John Anderson still can’t quite believe the transformation that’s taken place in his 700-square-foot cabin nestled in the northwest Montana mountains. “Every time I walk into the cabin, I say, ‘Wow, that’s beautiful. Is that really mine?’”
It took nearly 40 years for John to fully realize his dream of a log cabin in the mountains. It started in the early 1970s when the former ski patroller and his new bride decided to move from Colorado and put down roots in Whitefish, Montana.
“We bought 10 and a half acres that overlooked Whitefish Lake,” he says. “I always wanted to build a log cabin. It was one of those things that was kind of a pipe dream of mine and one I wanted to turn into a reality.”
Cash was tight for the newlyweds, so when John heard about an early 1900s-era homesteader cabin that was up for auction nearby, he threw in what he thought was a low-ball bid. A short time and $150 later, he and his brother were disassembling the structure by hand and hauling it to John’s property.
For the next four years, John worked to reconstruct the foundation, add a loft and install a new roof. Then, life happened.
“I got a great job opportunity in the Portland area,” explains John, who spent his career as a golf course superintendent. “I’d go back and check on the cabin once or twice a year just to make sure it was still standing. In the meantime, mice and rats had gotten into it, and it was declining. I didn’t know what I was going to do with it. I almost thought it was a lost cause.”
In 2008, another job offer brought John to Coeur d’Alene, Idaho — just three hours from Whitefish.
“Going to the job interview, I went to Whitefish first to check on the cabin,” John recalls. “It was just one of those revelations that happened to me. I said, ‘This is where I want to live.’”
An Authentic Plan
John took the job and started spending more time at the cabin, but still wasn’t quite sure how to make it livable. Enter
architect Scott Elden with Montana Creative Architecture and Design in Whitefish.
Elden had done some work for John’s neighbor and happened to have a passion for projects like this cabin. Once he and his team determined that the cabin was in good enough shape to restore, he went about sketching.
“He asked us to do some drawings that saved the house as the living room and added on some other bedrooms, kitchens — even another floor,” says the architect. “We did about five different footprints, different layouts, all of them trying to use the cabin in different ways. After circling around, we landed right back on a very humble idea, which was to restore the cabin, put on an authentic roof and porch, finish the floors, finish the walls, finish the ceiling, do everything in a traditional sense that would be appropriate to an early 1900s cabin.”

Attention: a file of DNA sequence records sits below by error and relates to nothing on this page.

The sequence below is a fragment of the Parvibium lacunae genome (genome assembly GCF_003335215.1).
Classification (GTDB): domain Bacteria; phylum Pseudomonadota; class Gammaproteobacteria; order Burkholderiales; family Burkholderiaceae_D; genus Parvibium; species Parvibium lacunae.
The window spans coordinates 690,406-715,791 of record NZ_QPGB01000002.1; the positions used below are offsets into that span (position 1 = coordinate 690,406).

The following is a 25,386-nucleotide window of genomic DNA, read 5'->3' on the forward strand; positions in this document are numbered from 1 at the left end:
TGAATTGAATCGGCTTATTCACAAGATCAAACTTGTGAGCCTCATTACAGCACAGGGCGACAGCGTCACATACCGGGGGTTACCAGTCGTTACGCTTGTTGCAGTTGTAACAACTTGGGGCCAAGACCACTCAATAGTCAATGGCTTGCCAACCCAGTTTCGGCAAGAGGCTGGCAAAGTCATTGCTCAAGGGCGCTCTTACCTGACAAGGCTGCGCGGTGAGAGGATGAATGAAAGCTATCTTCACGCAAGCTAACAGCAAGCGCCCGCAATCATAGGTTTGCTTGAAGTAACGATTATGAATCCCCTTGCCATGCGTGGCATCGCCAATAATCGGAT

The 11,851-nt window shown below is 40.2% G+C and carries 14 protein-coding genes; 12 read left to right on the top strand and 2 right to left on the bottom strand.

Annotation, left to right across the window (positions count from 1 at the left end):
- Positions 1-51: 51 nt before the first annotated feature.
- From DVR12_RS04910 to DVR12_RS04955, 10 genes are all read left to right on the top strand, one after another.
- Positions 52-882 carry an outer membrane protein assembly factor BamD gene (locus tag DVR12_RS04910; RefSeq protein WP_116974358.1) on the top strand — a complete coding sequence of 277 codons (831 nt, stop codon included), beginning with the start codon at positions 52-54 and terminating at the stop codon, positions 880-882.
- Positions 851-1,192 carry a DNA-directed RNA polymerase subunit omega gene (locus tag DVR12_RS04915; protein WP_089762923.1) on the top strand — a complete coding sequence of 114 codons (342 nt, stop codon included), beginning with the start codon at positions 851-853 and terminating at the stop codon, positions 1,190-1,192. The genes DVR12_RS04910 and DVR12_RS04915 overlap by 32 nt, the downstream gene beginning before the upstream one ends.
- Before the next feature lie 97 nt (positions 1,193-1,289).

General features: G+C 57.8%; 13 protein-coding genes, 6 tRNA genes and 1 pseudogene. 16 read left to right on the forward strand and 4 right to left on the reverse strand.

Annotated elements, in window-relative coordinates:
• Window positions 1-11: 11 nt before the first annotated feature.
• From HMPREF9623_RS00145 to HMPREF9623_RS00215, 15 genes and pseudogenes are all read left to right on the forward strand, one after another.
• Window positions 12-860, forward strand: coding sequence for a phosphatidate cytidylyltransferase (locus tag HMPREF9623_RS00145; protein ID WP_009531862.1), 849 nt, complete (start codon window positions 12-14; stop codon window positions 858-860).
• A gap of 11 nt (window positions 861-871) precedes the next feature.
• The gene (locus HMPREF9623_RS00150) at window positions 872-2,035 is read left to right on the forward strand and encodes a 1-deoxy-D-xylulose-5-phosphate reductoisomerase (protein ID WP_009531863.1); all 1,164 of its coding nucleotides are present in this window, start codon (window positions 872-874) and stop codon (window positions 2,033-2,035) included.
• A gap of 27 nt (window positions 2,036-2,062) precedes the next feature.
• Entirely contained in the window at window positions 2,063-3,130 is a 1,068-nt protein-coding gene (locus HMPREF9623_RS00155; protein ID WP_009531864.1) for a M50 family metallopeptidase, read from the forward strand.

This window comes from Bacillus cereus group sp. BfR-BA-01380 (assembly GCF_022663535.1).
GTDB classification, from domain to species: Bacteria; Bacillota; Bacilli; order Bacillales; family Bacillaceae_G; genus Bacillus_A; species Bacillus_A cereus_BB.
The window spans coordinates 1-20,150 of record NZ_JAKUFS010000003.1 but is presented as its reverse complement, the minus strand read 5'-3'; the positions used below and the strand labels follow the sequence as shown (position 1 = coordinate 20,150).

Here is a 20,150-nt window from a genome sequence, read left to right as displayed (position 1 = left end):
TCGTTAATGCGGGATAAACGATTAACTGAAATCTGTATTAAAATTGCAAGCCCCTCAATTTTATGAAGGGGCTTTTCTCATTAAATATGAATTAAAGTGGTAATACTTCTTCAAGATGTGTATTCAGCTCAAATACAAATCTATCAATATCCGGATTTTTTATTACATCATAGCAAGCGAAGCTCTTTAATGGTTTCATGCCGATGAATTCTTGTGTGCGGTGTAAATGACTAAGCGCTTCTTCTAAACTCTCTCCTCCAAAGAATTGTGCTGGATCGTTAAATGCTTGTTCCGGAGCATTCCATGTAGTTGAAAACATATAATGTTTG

Elden and his colleague Jill Lawrence also proposed adding a small room off the back of the cabin to house a bathroom and sleeping quarters. But, even in the addition, they were careful to keep it authentic.
“It would be typical to build a cabin out of materials you would find on the site,” says the architect. “Then, over the years, pieces get added on. If somebody brought a sawmill into the area, you could now have sawn materials.”
The addition was, in fact, constructed out of reclaimed barnwood from a neighbor’s property.
As the cabin took shape, all the artisans — from Elden’s team to the contractor to the stonemason who hand-chiseled stone for the fireplace — found themselves enchanted by the project and John’s story.
“Every single person who worked on it really got excited about the work,” John says. “They realized I didn’t have a whole lot of money to work with and really helped me out.”
John benefited from the passion and dedication of his team members, but they, too, felt rewarded by the job.
“Because John was so down to earth and so humble, every tradesmen just fell in love with the project,” adds the architect. “I’ve completed many big, big, big homes, and you don’t stand there hugging the guy with tears in your eyes — it just doesn’t happen. He appreciated us, he appreciated our vision, and it was fun.”
These days, when John drives out to his cabin and opens the front door, he sees the hard work and artisanship of each individual involved. And when he shares the space with his wife, two grown sons and grandchildren, he sees his dream — four decades in the making — come true.
Square footage: approximately 700
Architect/designer: Montana Creative Architecture and Design (406-862-8152; mt-creative.com)
Builder/general contractor; doors: Cajun Enterprises (406-261-4113)
Cabinetry; countertops: Rick Styler (406-892-4124)
Chandelier; wall lights: Steel Partners (360-748-9406; steelpartnersinc.com)
Chinking; stain: Dragonfly Painting (406-270-7473)
Flooring: 93 Wood Products (406-756-9300)
Masonry: Riley Masonry Construction (406-756-8913)
Plumbing appliances and fixtures: Vintage Tub and Bath (877-868-1369; vintagetub.com)
Punched tin light shades: Rustic Log Lighting (877-864-9584; rusticloglighting.com)
Roofing: Glacier Steel Roofing Products (406-892-7525; glaciersteel.com)
Screen doors: FLS Construction (406-871-7195)
Windows: Sierra Pacific Windows (800-824-7744; sierrapacificwindows.com)